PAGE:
Saturday, 9 February 2019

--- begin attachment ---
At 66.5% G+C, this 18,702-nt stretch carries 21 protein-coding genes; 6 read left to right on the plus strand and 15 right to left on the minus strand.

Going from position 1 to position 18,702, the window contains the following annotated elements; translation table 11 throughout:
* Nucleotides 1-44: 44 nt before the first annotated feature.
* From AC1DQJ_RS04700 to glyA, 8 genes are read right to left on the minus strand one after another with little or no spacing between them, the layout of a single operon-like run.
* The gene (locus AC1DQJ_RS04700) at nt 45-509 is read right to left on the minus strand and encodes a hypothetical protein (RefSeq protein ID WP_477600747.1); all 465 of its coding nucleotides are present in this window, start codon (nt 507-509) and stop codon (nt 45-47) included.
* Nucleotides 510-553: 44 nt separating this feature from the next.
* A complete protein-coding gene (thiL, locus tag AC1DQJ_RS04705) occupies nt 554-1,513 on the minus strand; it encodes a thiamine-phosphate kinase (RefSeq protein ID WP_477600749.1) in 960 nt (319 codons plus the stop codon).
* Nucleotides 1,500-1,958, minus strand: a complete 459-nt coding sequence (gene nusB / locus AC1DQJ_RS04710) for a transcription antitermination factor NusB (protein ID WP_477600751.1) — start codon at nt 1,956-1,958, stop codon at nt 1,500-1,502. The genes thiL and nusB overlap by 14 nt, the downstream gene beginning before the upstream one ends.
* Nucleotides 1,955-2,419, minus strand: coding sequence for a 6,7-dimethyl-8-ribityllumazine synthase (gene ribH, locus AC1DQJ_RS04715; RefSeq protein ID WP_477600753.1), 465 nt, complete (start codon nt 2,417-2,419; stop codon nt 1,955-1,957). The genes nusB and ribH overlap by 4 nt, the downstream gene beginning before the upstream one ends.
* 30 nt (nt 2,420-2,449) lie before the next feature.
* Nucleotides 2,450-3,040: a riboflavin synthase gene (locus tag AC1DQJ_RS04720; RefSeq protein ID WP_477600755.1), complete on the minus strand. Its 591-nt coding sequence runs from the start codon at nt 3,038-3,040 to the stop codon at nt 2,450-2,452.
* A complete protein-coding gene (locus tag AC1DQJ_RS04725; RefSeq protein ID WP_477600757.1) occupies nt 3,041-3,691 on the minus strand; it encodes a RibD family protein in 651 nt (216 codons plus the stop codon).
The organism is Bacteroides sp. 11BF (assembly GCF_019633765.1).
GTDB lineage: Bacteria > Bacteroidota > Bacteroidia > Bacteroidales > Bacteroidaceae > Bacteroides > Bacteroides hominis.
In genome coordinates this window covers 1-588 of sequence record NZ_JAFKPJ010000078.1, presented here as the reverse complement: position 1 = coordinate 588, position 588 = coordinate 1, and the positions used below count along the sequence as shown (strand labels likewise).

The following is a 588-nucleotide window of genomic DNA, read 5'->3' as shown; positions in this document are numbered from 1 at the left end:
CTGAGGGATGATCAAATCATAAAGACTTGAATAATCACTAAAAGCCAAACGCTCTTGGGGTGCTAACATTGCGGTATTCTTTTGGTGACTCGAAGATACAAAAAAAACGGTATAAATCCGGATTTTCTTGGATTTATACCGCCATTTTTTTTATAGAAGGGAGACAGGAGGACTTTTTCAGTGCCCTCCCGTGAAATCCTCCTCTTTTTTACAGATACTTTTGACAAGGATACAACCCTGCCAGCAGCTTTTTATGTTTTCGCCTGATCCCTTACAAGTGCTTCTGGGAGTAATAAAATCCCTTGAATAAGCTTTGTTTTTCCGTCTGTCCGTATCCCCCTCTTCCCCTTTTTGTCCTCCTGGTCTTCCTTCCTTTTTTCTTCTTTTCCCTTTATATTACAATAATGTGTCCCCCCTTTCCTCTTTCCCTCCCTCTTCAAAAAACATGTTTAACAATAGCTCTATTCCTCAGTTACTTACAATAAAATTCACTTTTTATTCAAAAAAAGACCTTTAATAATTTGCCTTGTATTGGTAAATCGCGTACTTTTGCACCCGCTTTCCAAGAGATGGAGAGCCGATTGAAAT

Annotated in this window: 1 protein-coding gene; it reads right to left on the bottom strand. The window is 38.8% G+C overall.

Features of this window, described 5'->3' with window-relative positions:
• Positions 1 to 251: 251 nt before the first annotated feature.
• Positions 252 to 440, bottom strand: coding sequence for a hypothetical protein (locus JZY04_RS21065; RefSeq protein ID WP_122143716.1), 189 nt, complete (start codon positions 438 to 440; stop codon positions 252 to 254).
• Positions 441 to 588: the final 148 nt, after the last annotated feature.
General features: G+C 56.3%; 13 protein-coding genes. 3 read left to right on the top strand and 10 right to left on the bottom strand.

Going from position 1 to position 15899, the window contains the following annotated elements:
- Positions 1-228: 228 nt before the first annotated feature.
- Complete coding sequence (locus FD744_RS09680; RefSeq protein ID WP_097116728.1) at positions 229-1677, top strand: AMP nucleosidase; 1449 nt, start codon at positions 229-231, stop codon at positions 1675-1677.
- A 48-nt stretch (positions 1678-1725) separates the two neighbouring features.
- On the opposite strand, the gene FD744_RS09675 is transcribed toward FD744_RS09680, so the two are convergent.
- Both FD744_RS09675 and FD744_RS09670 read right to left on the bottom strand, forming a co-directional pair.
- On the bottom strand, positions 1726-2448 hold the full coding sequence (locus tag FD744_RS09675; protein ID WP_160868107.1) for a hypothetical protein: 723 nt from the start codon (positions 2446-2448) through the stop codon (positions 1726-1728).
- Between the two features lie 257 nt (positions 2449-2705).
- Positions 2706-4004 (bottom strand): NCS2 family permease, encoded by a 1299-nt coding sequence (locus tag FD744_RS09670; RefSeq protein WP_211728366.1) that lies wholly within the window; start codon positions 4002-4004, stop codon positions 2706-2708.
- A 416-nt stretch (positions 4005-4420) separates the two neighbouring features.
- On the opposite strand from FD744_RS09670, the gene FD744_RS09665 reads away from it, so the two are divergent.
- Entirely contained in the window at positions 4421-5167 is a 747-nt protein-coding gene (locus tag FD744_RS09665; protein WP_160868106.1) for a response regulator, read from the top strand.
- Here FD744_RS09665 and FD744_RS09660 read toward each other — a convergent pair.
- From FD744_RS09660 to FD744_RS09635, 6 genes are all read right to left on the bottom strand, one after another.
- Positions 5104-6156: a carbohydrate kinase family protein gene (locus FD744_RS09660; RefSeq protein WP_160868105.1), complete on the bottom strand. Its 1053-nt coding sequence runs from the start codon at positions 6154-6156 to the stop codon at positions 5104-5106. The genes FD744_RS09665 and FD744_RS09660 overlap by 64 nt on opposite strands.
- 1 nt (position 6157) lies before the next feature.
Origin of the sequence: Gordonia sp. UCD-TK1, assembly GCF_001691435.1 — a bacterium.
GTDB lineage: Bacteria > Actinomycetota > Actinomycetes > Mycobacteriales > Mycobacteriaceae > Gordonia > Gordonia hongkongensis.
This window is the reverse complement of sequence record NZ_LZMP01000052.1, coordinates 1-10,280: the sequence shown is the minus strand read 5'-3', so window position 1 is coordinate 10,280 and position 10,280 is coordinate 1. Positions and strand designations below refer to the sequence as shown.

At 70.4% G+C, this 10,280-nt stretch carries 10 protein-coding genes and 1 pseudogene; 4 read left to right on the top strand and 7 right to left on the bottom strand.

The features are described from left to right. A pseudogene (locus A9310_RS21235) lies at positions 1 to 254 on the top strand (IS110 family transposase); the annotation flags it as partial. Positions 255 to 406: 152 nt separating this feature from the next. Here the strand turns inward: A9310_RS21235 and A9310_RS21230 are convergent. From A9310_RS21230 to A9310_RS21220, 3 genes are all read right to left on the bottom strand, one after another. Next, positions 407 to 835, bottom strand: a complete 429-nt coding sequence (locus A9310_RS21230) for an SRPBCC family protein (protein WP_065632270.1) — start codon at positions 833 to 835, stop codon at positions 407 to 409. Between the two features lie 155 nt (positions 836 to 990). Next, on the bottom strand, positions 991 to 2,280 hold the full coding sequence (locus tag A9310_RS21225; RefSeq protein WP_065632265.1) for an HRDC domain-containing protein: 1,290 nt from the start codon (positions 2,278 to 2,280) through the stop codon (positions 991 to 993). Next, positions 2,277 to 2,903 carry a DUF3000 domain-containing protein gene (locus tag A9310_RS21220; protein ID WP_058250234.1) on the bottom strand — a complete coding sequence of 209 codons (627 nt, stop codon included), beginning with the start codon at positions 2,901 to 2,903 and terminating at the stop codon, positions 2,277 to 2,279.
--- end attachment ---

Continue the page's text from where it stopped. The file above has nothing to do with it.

I was sad to hear about the death of the actor Albert Finney yesterday at the age of eighty-two, see: He is best known for playing Hercule Poirot and the main character in the famous drama Saturday Night and Sunday Morning. However my favourite of his films is a rather obscure and less critically acclaimed one called Looker, see: It is directed by Michael Creighton of Jurassic Park fame. Albert Finney stars in it as a Hollywood cosmetic surgeon called Dr Larry Roberts who does a lot of operations on young actresses, giving them conventionally perfect features for the television advert industry. A murder mystery ensues when these young women are all eliminated one after the other. As a prime suspect himself, Dr Roberts decides to investigate for himself and his inquiries quickly lead to a local electronics firm that is producing computer generated imagery. CGI is something we take for granted today, but this film was made in 1981 when the technology was experimental, even science fiction. In the film, the company plan to make real thespians obsolete by replacing them with CGI figures that are so realistic as to be indistinguishable from conventionally recorded humans. This possibility now exists for real, see: The firm is killing these girls to remove the competition and trying to frame Dr Roberts. Now that the company has digitally cloned them, the real people are no longer needed, and indeed are a liability because they might start demanding commissions or the reform of copyright law. However, Dr Roberts uncovers another and even more sinister conspiracy. The company have developed a way of hypnotizing people simply by shining a special light into their eyes. This can be used as a weapon to render people temporarily unconscious and catatonic or to make somebody else appear invisible to them. The murderer who killed these young actresses uses this weapon to carry out the crimes. A sinister industrialist called John Reston, played by James Coburn, has contracted the company to mesmerize the viewing public into voting for a certain politician by including this luminous mind control weapon into TV broadcasts. The film might be science fiction, but one half of its plot has come true. Has the other half? Looker can be watched on YouTube for a small fee:

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